Fly fishing for stripers in the quiet backwaters is the most fun with a 6- or 7-weight rod (8-weight at the most) and any of them designed for saltwater use will handily throw most any popular springtime fly, even big flies as long as they shed water on the lift to start the backcast.
There are plenty of great flies for spring, and everyone has their favorites. Perhaps more important than the fly pattern is the fly’s color. Spring weather forecasts can often be quite windy, with choppy water that turns brown and muddy, so a bright fly can visibly punch through dirty water better than a dark one. Ditto when fishing deep where there’s less light to ignite the visual appeal of the fly. A personal favorite is the Clouser Deep Minnow tied in pink, white, and chartreuse. If the tail or bottom color is chartreuse and the top wing is pink, most fly fishers call it the Electric Chicken; if the colors are reversed and the top wing is chartreuse and the tail is pink, it’s called the Tutti Fruitti. However, I’ve met flyrodders who swap the names, proving that it doesn’t really matter what the fly is called; it’s the combo of the colors that’s important, not which one is on top.
In April, spearing and killies are the most populous bait, followed by anchovies and grass shrimp in May. They are only a few inches in length, so the most effective patterns will be tied on 2, 1, or 1/0 hooks. Because the water can be discolored, it’s good to have some patterns tied full, with lots of material to improve its visibility. Bass also sense the water movement of a bushy fly as it pushes water on the retrieve. By contrast, a sparsely-tied pattern is more realistic in clear water, where bass can see that a fly tied like a shaving brush looks fake. By May, there’s a good chance that blueback herring will be on hand, and perhaps some menhaden too, so a well-stocked fly box should have a handful of larger patterns ready for action.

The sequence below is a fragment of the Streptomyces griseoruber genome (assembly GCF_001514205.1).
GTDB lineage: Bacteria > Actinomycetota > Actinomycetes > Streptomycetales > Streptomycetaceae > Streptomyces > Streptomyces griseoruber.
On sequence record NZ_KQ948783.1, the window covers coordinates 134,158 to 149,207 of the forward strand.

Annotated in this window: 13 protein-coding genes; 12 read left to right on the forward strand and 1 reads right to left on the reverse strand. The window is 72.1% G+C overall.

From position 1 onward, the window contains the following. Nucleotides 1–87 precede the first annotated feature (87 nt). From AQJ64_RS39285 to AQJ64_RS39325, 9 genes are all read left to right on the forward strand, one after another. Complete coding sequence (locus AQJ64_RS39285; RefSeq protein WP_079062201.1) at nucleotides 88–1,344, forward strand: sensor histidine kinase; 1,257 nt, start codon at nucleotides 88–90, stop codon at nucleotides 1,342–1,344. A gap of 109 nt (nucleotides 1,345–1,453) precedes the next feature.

The Wooly Bugger is an underrated but wonderfully effective spring striped bass fly that also fools weakfish because of its “shrimpy” profile. The Pop Fleyes Jiggy and the ubiquitous Clouser Deep Minnow are other time-tested patterns that many fly fishers consider to be go-to patterns. Besides the Electric Chicken mentioned above, tie some in brown, olive, and tan to imitate mummichogs (aka mud minnows, killies, or minnies) with a touch of chartreuse flash. In shallow water, a suspending fly can be ideal, like a Bucktail Deceiver or flatwing.
In water temperatures just below 60 degrees, striped bass may still be a little slow to react to a fly, which calls for a slow-steady retrieve with intermittent pauses. A leisurely retrieve speed gives these water-chilled fish the chance to see the fly and attack. The momentary pause lets the fly sink, especially if it’s weighted, and bass often eat the fly as it drops, meaning you’ll come tight on the next strip. Hot-rod retrieves usually don’t get as many bites as a slow-paced one.
In very shallow water, ignore the need to go deep and tie on a popper bug or gurgler retrieved slowly. Wait a few seconds in between each pause before twitching pr popping the bug again. The pause is often the key ingredient to fooling the bass, especially with a popper tied with a marabou tail and palmered hackle at the rear of the body to provide lifelike motion even when it’s at rest.